(I hope this isn't a duplicate message, but I didn't see the first one
I'm fleshing out a structural definition of "mental model," and I've
posted what I have so far:
If any of you are particularly interested in the subject, I'd love to
hear some feedback on whether you think I'm dead-on, dead-wrong,
crazy, or have muddled things when I was trying to make them clear.
Thinking & Making: IA, UX, and IxD
austin at grafofini.com
I thought the user's "mental model" was the model the user built while
he uses the interface.I mean the user build a model that describes how
the product works from its experience with the product. It is opposed to
the designer's model (which is the one you has defined as designer).
But perhaps my terminology is wrong....
Austin Govella wrote:
>[Please voluntarily trim replies to include only relevant quoted material.]
>I'm fleshing out a structural definition of "mental model," and I've
>posted what I have so far:
I think I disagree with your idea that a mental model is a goal,
message, and expectation.
Mental models are probably constructed by testing goals and
expectations against the reality of the thing being used, but goals
and expectations do not form a mental model.
Mental models have already been defined at at a high level by Don
Norman. See the Design of Everyday Things, p. 189-90. Your talk of
goals, messages, and expectation seems to be getting at what he calls
the "gulf of execution".
Am I missing something in your definition?
(Sorry, I don't have time to type the relevant bits of his book into
this message right now.)
g.torenvliet at gmail.com
I agree with Gerard about how the mental model of an interface
must be constructed by the user via experience, however, there
is often an "a priori" mental model or expectation that users have
for behaviors of a product prior to experiencing them (e.g., one
expects a digital camera to behave more or less like a film camera),
which is perhaps closer to what Austin is trying to define (that's
how I read it, anyway). These models are built up from past
experiences of performing similar actions on similar objects with
similar goals in mind.
So, to modify my previous modification of Austin's equation,
where E() means "experience of":
Goal + (E(Action[1..n]) + E(Object[1..n]) + E(Result[1..n])) =
This describes an "a priori" mental model or expectation of behavior
which a user comes to an interface with, based on prior experiences
with similar actions/objects.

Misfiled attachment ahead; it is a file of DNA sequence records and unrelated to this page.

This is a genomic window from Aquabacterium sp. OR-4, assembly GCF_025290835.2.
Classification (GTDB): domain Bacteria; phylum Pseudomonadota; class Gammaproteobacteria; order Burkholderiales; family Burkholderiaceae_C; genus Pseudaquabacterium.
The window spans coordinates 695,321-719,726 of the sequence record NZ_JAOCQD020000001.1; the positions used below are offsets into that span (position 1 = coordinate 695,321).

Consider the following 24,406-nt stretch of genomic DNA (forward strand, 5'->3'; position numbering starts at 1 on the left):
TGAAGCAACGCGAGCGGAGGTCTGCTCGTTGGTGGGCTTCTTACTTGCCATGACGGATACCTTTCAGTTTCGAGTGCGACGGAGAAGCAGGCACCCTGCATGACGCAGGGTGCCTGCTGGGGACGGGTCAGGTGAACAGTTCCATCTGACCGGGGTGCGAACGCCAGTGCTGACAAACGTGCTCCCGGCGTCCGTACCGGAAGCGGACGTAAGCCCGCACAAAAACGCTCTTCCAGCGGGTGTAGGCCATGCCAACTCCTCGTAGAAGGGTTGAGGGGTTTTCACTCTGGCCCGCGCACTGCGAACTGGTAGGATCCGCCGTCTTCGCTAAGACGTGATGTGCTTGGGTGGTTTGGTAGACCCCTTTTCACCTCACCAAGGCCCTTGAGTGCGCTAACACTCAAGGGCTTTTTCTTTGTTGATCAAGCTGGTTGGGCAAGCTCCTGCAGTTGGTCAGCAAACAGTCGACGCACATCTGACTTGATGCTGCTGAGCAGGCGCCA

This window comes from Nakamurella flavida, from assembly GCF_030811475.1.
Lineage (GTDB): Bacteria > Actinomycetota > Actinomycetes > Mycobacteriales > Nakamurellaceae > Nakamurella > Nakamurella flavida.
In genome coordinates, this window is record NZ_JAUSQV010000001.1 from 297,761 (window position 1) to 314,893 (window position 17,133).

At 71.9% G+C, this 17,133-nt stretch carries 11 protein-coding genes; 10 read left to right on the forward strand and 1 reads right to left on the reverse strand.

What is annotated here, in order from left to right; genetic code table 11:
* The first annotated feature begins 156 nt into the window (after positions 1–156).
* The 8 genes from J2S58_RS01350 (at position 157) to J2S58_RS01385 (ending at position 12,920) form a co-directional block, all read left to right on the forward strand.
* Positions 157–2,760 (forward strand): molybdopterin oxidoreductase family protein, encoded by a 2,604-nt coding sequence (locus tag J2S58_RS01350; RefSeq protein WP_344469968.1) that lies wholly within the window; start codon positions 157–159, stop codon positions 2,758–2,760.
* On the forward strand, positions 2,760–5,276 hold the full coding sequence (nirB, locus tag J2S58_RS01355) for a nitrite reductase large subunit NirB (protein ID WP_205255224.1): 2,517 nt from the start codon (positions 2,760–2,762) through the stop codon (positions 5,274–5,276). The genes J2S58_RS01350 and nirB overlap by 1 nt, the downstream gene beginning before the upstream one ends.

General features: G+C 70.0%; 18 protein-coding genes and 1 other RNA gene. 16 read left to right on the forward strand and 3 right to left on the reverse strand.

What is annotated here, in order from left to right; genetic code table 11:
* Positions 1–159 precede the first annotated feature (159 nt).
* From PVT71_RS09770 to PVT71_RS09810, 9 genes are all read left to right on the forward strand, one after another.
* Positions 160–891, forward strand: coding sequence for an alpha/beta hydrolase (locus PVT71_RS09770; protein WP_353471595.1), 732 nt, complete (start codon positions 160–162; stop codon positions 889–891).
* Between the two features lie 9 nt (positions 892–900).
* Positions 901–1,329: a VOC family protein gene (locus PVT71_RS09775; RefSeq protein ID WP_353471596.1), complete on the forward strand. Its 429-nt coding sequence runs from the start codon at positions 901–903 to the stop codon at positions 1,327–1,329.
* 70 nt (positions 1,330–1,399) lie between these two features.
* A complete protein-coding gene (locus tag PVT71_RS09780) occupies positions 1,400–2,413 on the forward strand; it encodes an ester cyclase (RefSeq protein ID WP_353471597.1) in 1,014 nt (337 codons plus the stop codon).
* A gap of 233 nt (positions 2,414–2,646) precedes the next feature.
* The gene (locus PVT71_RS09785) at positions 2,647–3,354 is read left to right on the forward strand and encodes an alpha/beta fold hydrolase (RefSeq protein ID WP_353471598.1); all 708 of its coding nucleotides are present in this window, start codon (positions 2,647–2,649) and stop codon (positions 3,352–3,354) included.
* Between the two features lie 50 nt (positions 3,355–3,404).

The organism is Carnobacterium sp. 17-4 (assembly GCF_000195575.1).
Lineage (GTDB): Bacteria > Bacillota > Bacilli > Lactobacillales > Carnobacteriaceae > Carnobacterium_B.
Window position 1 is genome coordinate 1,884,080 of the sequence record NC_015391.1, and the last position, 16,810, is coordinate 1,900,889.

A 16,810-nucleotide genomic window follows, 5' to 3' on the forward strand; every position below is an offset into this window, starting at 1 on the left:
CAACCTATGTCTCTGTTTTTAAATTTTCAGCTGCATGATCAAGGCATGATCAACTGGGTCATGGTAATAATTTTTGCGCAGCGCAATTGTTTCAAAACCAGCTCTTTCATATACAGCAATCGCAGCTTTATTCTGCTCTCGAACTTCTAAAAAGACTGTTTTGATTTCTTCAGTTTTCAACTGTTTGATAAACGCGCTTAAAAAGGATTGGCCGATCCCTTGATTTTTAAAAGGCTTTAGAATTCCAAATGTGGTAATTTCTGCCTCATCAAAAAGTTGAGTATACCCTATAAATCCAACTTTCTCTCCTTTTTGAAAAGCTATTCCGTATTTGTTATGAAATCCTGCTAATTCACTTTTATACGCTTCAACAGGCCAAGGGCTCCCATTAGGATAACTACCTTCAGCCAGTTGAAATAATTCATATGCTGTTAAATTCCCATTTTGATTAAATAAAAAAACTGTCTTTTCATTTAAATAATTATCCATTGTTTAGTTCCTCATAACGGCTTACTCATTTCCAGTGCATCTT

The mental model that the user then constructs of a new interface could
be described this way, where I() means "experience of the interface":
Goal[1..n] + (E(Action[1..n]) - I(Action[1..n])) + (E(Object[1..n]) -
(E(Result[1..n]) - I(Result[1..n])) = interface mental model
In other words, the interface mental model is constructed from the
between the experience of prior actions and objects engaged to achieve
particular goals and those represented in the interface to achieve the
difference also (I think) describes Norman's "gulf of execution".
Designers should try to minimize the difference between the user's
of "a priori" actions and objects and those analogous representations in
the interface, while also minimizing overall work (cognitive,
etc. - e.g., you don't need to manually advance film on a digital
Or... maybe I've just had too much coffee this afternoon! :^)
discuss-interactiondesigners.com-bounces at lists.interactiondesigners.com
[mailto:discuss-interactiondesigners.com-bounces at lists.interactiondesign
ers.com] On Behalf Of Gerard Torenvliet
Sent: Thursday, February 24, 2005 9:27 AM
To: Austin Govella
Cc: discuss at interactiondesigners.com
Subject: Re: [ID Discuss] Defining the mental model
[Please voluntarily trim replies to include only relevant quoted
Mental models are probably constructed by testing goals and expectations
against the reality of the thing being used, but goals and expectations
do not form a mental model.
Finally got to your link about User Mental Model ... And sorta following the
So it sounds like to me, that you have come up w/ a formula for organizing
data around user research. To that end, that sounds great.
I do agree with some who have said that while goal and expectation sound
about right, there is something not sitting well with me about "message".
I do like the idea that there is a conversation going on, but that metaphor
seems to be overplayed in this regards. I think what is missing to me is
that the user's mental model will be significantly changed by what is
presented in front of them. You allude to this as "context" but it sounds
like, and maybe I'm not getting it, you are saying that context is separate
from the mental model itself. To me it defines it. AND there are two aspects
of the mental model (if we are to think about this in terms of presenting a
1. There are those aspects to context that exist w/o the solution and effect
the goal itself, and most likely the manner of action or message
2. There are those aspects to context that exist within the solution that
effect the manner of action or message, and definitely re-define
Basically, the formula you are creating can be severely manipulated by
general context, but also by tactics of captology (reading BJ Fogg in prep
for the IA Summit right now) which create contexts of persuasion. Even a